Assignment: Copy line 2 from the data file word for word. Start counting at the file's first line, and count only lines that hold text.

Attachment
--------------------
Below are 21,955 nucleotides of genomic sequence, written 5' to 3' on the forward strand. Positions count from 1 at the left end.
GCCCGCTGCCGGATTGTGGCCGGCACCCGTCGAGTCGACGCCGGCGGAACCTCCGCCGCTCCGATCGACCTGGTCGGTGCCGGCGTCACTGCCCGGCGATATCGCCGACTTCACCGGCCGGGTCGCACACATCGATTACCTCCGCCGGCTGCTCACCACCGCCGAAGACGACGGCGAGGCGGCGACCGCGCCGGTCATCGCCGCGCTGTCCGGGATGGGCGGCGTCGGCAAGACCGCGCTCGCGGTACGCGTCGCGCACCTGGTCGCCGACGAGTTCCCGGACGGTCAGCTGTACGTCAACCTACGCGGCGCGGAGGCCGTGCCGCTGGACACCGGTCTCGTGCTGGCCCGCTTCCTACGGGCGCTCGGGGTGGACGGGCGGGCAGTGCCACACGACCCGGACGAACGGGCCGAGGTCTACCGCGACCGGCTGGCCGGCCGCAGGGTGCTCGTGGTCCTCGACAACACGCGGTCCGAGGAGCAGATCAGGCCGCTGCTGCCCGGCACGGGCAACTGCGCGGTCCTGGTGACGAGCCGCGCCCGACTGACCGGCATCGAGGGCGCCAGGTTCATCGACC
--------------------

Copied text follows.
GCCCGCTGCCGGATTGTGGCCGGCACCCGTCGAGTCGACGCCGGCGGAACCTCCGCCGCTCCGATCGACCTGGTCGGTGCCGGCGTCACTGCCCGGCGATATCGCCGACTTCACCGGCCGGGTCGCACACATCGATTACCTCCGCCGGCTGCTCACCACCGCCGAAGACGACGGCGAGGCGGCGACCGCGCCGGTCATCGCCGCGCTGTCCGGGATGGGCGGCGTCGGCAAGACCGCGCTCGCGGTACGCGTCGCGCACCTGGTCGCCGACGAGTTCCCGGACGGTCAGCTGTACGTCAACCTACGCGGCGCGGAGGCCGTGCCGCTGGACACCGGTCTCGTGCTGGCCCGCTTCCTACGGGCGCTCGGGGTGGACGGGCGGGCAGTGCCACACGACCCGGACGAACGGGCCGAGGTCTACCGCGACCGGCTGGCCGGCCGCAGGGTGCTCGTGGTCCTCGACAACACGCGGTCCGAGGAGCAGATCAGGCCGCTGCTGCCCGGCACGGGCAACTGCGCGGTCCTGGTGACGAGCCGCGCCCGACTGACCGGCATCGAGGGCGCCAGGTTCATCGACC